10 Nov , 2022 By : Monika Singh
The government’s maiden green bond issuance will focus on financing public projects across nine areas, including renewable energy, clean transportation, climate change, sustainable water and waste management and pollution control, according to a framework approved by finance minister Nirmala Sitharaman.
The funds raised through the green bonds, however, won’t be used to finance hydropower plants that are larger than 25 MW, nuclear projects and any biomass-based power generation with biomass originating from protected areas. The Centre aims to raise Rs 16,000 crore from the domestic debt market through the green bonds in the second half of FY23.
The framework released on Wednesday has been termed “medium green” by CICERO, the leading global independent reviewer of green bond investment architecture. This is the best shade, after “dark green”, assigned by CICERO for a green bond that aligns with a low-carbon climate resilient future, said a finance ministry official.
Sitharaman said the framework will bolster India’s pledge towards the nationally determined contribution targets adopted under the Paris Agreement, and help draw global and domestic investments into stipulated environmental projects.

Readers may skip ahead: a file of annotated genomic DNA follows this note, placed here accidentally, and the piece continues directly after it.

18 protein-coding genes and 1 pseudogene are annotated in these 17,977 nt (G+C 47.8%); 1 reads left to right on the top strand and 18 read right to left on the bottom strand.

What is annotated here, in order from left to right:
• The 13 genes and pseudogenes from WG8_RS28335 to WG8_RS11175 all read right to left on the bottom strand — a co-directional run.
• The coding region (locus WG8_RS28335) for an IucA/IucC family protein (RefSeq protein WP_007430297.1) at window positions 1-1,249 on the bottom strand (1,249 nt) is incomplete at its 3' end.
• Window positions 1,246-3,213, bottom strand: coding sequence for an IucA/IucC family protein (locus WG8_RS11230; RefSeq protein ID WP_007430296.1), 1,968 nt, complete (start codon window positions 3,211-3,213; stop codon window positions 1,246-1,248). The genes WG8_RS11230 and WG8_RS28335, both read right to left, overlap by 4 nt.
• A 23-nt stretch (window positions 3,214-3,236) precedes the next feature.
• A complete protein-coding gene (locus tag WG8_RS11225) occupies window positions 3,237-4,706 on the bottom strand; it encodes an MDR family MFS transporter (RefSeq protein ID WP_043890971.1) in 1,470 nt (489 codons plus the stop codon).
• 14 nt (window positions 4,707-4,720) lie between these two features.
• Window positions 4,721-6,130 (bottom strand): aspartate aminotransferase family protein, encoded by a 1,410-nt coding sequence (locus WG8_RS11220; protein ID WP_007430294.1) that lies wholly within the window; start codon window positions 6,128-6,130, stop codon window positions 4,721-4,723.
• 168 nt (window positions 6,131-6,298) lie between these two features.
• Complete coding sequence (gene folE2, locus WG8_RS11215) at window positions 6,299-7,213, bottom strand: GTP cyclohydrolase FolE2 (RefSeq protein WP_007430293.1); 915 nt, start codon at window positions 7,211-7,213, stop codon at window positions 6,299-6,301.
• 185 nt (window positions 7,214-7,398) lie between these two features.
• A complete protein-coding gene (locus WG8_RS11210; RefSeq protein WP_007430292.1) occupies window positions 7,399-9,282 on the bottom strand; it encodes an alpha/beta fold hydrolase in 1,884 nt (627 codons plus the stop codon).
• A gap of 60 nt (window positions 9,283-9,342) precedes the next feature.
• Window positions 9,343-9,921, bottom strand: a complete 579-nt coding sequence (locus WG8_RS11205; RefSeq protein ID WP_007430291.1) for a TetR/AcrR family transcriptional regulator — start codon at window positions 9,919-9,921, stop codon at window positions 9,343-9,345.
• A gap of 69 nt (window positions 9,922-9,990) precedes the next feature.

A green finance working committee, headed by the chief economic adviser V Anantha Nageswaran, will select public sector projects for financing from the proposals submitted by various government departments. The panel aims to meet at least twice a year to select the projects and ensure that funds are allocated within two years from the issuance of the bonds.
Spending that will qualify for the green financing includes government expenditure in the form of investment, subsidies, grant-in-aids, or tax foregone or select operational spending and R&D expenditures in public-sector projects for reducing the carbon intensity of the economy. Investment in equity, by using the green bond proceeds, is allowed only in case of metro projects.
An annual report on the allocation of proceeds, along with details of the projects, will be brought out. An analysis of the impact of projects in respect of carbon intensity reduction will also be unveiled.
Although expenditures directly related to fossil fuel won’t qualify for green financing, investment or spending aimed at a relatively cleaner Compressed Natural Gas (CNG) is allowed if it’s used in public transportation projects only. “Subsidy/incentive for private transportation using CNG is neither envisaged nor included,” the framework said.
The government spending that occurred maximum 12 months prior to the issuance of bonds will be considered for funding. However, any expenditure that is already financed and/or refinanced by dedicated source or other government agency “will be excluded to ensure suitable oversight and avoid double-counting”.
Introducing the Budget for FY23, Sitharaman announced the launch of such bonds “for mobilizing resources for green infrastructure”. The proceeds would be deployed in public-sector projects that will “help in reducing the carbon intensity of the economy”, she said.